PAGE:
Rössler has also been an honorary editor of the journal Chaos, Solitons & Fractals, which came under fire in 2009 for allegedly publishing papers without as strict peer review as would be expected for a scientific journal. In a subsequent libel suit brought by former journal editor Mohammed El Naschie in response to this criticism, Rössler testified on behalf of El Naschie, stating in court that peer review "is dangerous" and "delays progress in science".[17]

Books[edit]

Rössler is the author or co-author of:

  • Encounter with Chaos: Self-Organized Hierarchical Complexity in Semiconductor Experiments (with J. Peinke, J. Parisi, and R. Stoop 1992, Springer-Verlag, 1992, ISBN 0-38755-647-8)
  • Das Flammenschwert oder wie hermetisch ist die Schnittstelle des Mikrokonstruktivismus? (in German, Benteli, 1996, ISBN 3-7165-1017-3)
  • Interventionen. Vertikale und horizontale Grenzüberschreitung (in German, with René Stettler, Stroemfeld, 1997, ISBN 3-87877-627-6)
  • Aussenwelt – Innenwelt – Überwelt. Ein Gespräch (in German, with René Stettler and Peter Weibel, Stroemfeld, 1997, ISBN 3-87877-628-4)
  • Endophysics: The World As An Interface (World Scientific, 1998, ISBN 9-81022-752-3)
  • Das Denken eines Kindes: Entwicklung, Persönlichkeit, Gefühle (in German, with R. Rössler, Rowohlt, 1998, ISBN 9783499606397)
  • Medium des Wissens. Das Menschenrecht auf Information (in German, with Artur P. Schmidt, P. Haupt, 2000, ISBN 9783258060217)
  • Descartes' Traum : von der unendlichen Macht des Außenstehens (Audiobook, in German, Supposé, 2002, ISBN 3-932513-28-2)

References[edit]

  1. ^ Herf, Jeffrey (2009), Nazi Propaganda for the Arab World, Yale University Press, p. 300, ISBN 978-0-300-14579-3 .
  2. ^ Geschichte des Faches in Marburg (in German), University of Marburg, January 21, 2009, retrieved 2012-04-21 .
  3. ^ Simon, Gerd (November 2010), Vom Antisemiten zum Semitistik-Professor: Chronologie Rössler, Otto (in German), retrieved 2012-04-21 .
  4. ^ a b Collaborator profile, ATOMOSYD research group, accessed 2012-04-21.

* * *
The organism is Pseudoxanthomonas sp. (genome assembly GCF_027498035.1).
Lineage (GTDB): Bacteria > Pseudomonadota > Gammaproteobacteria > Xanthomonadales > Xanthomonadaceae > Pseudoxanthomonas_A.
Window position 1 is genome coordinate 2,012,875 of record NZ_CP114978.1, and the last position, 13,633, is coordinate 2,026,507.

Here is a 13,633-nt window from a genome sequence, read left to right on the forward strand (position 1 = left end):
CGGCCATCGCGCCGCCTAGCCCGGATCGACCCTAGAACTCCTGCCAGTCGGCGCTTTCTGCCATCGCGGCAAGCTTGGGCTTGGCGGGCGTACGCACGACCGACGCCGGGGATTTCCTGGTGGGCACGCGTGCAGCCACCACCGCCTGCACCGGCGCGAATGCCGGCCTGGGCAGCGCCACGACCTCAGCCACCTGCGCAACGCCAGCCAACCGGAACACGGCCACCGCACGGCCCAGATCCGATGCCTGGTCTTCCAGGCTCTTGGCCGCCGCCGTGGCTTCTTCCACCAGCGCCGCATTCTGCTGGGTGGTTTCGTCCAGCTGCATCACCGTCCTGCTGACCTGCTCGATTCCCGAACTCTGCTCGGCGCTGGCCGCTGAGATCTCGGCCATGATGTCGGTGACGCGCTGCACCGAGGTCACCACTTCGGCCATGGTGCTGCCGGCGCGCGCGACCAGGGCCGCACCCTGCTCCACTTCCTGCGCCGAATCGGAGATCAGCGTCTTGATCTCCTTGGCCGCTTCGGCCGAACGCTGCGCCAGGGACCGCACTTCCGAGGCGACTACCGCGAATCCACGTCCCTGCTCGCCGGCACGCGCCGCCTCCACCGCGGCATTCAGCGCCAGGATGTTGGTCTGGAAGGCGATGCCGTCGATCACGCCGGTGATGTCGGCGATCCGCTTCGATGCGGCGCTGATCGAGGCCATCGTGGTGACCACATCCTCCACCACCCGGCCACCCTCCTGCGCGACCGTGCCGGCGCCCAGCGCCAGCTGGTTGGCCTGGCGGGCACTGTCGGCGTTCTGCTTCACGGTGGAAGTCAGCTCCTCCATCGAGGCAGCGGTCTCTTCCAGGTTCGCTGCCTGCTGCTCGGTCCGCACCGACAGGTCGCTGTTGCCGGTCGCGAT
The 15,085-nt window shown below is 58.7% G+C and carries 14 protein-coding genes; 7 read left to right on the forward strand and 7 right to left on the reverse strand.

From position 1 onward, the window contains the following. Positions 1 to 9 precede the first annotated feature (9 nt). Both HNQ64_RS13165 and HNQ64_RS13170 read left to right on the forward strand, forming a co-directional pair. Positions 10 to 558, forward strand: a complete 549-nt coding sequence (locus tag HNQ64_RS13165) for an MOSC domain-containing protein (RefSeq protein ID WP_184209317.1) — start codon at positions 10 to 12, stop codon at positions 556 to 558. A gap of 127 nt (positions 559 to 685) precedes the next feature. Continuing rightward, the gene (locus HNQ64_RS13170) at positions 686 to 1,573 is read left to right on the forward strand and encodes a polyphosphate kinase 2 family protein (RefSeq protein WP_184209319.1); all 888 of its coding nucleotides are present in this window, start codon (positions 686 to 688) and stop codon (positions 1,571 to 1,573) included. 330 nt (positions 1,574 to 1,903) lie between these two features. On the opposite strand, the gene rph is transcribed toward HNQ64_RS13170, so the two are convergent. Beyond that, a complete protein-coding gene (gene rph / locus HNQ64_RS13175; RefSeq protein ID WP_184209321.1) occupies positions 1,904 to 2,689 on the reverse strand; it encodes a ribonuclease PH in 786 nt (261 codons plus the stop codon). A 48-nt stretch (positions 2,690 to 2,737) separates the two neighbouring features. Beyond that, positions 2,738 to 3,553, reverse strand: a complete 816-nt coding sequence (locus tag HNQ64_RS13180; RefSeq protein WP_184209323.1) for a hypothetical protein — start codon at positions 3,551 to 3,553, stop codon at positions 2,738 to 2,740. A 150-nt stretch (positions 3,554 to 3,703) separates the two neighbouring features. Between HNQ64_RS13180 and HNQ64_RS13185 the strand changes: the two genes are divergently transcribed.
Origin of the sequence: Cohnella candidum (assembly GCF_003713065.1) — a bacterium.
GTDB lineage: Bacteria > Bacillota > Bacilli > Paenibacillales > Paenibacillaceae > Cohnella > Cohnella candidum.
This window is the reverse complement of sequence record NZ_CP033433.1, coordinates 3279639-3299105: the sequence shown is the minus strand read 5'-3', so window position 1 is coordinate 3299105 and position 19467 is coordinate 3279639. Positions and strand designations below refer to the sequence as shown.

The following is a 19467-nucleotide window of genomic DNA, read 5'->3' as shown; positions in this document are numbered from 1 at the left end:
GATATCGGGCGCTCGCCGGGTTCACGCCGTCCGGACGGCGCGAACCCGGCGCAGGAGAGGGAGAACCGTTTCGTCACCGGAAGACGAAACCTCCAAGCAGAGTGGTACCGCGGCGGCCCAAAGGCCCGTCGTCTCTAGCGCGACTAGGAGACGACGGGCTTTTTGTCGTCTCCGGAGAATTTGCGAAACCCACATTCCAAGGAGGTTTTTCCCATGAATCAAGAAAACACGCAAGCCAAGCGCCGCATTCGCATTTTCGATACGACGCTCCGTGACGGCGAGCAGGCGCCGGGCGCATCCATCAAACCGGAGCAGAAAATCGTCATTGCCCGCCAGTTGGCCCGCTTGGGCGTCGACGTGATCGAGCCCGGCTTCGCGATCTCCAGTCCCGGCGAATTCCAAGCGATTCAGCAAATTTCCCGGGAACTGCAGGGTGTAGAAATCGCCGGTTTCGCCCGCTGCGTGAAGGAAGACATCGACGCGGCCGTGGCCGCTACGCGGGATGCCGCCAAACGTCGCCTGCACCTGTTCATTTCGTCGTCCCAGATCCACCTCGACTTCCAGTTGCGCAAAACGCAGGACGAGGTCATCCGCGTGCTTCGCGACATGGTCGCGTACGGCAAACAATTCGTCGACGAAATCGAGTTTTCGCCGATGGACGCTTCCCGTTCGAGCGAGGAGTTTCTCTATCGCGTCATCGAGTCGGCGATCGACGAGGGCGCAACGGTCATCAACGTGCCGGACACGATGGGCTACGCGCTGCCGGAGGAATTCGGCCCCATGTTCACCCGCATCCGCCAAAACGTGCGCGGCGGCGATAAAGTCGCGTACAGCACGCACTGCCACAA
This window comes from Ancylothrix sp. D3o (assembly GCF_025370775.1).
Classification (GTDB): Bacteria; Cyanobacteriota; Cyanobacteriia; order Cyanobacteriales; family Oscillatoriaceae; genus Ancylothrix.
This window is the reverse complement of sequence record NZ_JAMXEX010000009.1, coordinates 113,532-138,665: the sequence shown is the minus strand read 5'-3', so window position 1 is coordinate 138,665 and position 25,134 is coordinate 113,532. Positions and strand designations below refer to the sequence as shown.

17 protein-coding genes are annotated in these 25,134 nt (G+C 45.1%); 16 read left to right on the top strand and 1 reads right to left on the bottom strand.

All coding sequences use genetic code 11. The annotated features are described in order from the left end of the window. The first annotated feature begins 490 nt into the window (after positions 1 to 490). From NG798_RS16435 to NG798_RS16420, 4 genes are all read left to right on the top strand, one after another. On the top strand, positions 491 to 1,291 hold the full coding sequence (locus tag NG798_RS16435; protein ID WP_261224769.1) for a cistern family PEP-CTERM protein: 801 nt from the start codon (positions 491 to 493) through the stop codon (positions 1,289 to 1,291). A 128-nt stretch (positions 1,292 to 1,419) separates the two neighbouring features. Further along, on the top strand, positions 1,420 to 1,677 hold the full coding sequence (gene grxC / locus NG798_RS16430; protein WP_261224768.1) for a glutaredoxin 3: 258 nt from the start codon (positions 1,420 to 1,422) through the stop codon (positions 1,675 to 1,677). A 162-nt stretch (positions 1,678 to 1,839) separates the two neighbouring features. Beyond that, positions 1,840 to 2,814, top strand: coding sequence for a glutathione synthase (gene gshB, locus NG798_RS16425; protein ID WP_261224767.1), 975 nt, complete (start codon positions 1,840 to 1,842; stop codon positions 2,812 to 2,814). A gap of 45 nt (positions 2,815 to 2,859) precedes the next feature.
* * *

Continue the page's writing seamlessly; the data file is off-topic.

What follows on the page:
5. ^ a b c Gillis, Alan (August 12, 2008), "Interview: Professor Otto Rössler Takes On The LHC", Science 2.0 .
  6. ^ Rössler, O. E. (1976), "An equation for continuous chaos", Physics Letters A 57 (5): 397–398, doi:10.1016/0375-9601(76)90101-8 .
  7. ^ Peitgen, Heinz-Otto; Jürgens, Hartmut; Saupe, Dietmar (2004), "12.3 The Rössler Attractor", Chaos and Fractals: New Frontiers of Science, Springer, pp. 636–646 .
  8. ^ Letellier, C.; P. Dutertre & B. Maheu (1995). "Unstable periodic orbits and templates of the Rössler system: toward a systematic topological characterization". Chaos 5 (1): 272–281. 
  9. ^ Letellier, C.; V. Messager (2010). "Influences on Otto E. Rössler’s earliest paper on chaos". International Journal of Bifurcation & Chaos 20 (11): 3585–3616. doi:10.1142/S0218127410027854. 
  10. ^ Wolf Schmidt: Der Prophet des Planetentods die tageszeitung, 8 September 2008
  11. ^ Frick, Rainer (January 9, 1995), "Lizenz fürs Chaos: Ein Tübinger Professor weigert sich, eine Chemievorlesung für Anfänger zu halten", Focus (in German) .
  12. ^ "Chaosforscher muß zum Psycho-Test", Focus (in German), March 27, 1995 .
  13. ^ Leffers, Jochen (August 29, 2001), "Der Chaosforscher und die Windmühlenflügel", Der Spiegel (in German) .
  14. ^ Von Schmidt, Caroline (September 15, 2001), "Tragische Gestalt", Der Spiegel (in German) .
  15. ^ Gray, Richard (28 April 2010), Legal bid to stop CERN atom smasher from 'destroying the world', Daily Telegraph, retrieved 2012-02-04 
  16. ^ Nicolai, Hermann (July 2008), Comments on speculations raised by Professor Otto Rössler about the production of black holes at the LHC, CERN, retrieved 2012-02-04 .
  17. ^ Ghosh, Pallab (25 November 2011), "Nature journal libel case continues", BBC News .

External links[edit]

  • Otto Rössler. Institut für Physikalische und Theoretische Chemie, Universität Tübingen.
  • Otto Rössler: From the origin of life to the architecture of chaos. (20 October 2004). Analyse Topologique et Modélisation de Systèmes Dynamiques.